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Cherry Blossoms(Kirschblüten - Hanami)

After finding out that her husband, Rudi, has a fatal illness, Trudi Angermeier arranges a trip to Japan so they can see their son. Of course, their kid doesn't know the real reason they're visiting -- and the catch is, neither does Rudi.
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WHAT ARE CRITICS SAYING?

50

Village Voice by

The best I can say for Cherry Blossoms is that it's made with love; the worst, that it's been a big hit in Germany. Yearning for Ozu, Dörrie stops off at cute, and parks.
50

The New York Times by A.O. Scott

While Ms. Dörrie’s film is exquisitely shot, its themes and metaphors are obvious rather than subtle, and its emotional rhythms -- rueful laughter punctuating the pathos -- would not be out of place in a television drama.
50

The New Yorker by David Denby

The movie's conceits are just barely endurable, but the sharpness of Dörrie's eye--for Tokyo's electric night, for Fuji's iconographic landscapes, for cherry blossoms--sustains emotion even when story logic fails.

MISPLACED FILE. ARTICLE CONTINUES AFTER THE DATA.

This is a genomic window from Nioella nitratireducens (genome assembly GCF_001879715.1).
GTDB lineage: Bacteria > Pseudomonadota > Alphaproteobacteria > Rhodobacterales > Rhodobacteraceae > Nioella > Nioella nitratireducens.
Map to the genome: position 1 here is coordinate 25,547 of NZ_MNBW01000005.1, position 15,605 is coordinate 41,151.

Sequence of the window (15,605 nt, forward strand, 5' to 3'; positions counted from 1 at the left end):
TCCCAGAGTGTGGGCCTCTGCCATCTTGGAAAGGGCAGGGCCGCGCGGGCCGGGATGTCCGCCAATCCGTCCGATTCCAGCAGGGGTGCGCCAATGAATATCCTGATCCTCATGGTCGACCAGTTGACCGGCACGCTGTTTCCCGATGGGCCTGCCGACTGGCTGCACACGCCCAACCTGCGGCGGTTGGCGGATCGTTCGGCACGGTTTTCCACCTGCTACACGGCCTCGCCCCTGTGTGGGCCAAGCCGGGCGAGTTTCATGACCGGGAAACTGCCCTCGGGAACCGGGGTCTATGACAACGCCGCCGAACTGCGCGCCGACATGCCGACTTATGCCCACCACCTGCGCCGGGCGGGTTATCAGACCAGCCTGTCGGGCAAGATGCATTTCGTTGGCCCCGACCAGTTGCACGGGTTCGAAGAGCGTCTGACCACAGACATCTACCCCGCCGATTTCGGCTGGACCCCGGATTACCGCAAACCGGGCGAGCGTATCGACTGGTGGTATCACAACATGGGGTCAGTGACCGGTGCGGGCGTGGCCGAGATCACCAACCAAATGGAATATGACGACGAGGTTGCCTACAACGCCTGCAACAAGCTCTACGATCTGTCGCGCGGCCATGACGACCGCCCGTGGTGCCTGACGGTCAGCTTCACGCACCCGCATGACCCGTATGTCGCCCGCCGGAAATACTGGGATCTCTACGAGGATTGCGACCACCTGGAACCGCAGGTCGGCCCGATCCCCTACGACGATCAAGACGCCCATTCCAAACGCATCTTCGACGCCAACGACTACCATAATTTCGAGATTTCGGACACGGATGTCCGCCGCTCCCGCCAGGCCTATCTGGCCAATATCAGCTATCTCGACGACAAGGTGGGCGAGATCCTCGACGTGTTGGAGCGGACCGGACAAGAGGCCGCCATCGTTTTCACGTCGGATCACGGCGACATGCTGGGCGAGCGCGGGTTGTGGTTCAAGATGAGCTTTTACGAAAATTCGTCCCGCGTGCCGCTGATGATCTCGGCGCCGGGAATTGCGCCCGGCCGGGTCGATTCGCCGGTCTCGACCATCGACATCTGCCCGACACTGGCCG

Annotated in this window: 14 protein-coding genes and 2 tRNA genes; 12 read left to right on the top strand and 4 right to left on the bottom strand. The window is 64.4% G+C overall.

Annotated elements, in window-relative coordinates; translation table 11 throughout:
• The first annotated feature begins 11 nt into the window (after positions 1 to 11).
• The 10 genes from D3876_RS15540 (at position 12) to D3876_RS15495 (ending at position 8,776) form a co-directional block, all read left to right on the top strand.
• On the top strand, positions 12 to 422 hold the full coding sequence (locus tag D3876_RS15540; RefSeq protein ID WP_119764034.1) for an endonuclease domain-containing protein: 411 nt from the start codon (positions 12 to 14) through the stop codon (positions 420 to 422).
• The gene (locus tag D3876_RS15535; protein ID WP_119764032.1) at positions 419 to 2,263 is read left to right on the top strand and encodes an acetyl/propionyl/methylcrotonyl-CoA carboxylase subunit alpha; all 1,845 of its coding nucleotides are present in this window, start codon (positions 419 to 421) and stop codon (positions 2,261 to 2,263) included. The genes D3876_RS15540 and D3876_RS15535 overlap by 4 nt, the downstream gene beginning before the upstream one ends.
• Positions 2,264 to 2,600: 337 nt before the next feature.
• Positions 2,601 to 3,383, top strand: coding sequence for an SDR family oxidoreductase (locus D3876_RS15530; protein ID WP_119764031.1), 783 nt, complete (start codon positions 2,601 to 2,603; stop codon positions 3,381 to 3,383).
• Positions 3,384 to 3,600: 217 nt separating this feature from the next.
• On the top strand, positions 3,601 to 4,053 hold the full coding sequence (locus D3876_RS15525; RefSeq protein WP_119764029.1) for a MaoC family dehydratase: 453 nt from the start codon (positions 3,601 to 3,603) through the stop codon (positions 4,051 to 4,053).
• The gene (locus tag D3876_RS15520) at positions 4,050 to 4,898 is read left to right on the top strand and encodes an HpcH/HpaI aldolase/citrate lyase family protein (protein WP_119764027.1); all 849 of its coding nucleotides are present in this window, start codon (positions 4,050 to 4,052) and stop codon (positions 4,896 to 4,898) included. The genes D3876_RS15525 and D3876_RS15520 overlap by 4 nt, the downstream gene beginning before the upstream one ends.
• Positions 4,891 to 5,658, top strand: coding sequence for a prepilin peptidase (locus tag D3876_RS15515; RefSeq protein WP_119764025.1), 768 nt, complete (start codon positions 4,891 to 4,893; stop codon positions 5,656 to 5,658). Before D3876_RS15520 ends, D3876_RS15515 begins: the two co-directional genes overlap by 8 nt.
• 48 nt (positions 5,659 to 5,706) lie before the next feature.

70

Variety by Eddie Cockrell

A successful novelist whose films bear the expansive plotting and telling character detail of the page, Doerrie never seems in any particular hurry to tell her tales, preferring the journey to the destination.
67

The A.V. Club by Noel Murray

There's something a little shallow about contrasting ungrateful German kids with their respectful Japanese counterparts and presuming the cultural differences are so cut-and-dried.
63

Boston Globe by Ty Burr

It's a strained but heartfelt work of muted sentimentality, obvious in its symbolism but grounded in a sense of life's preciousness and brevity. Depending on your mood and indulgence, you may weep or you may be left out in the cold.

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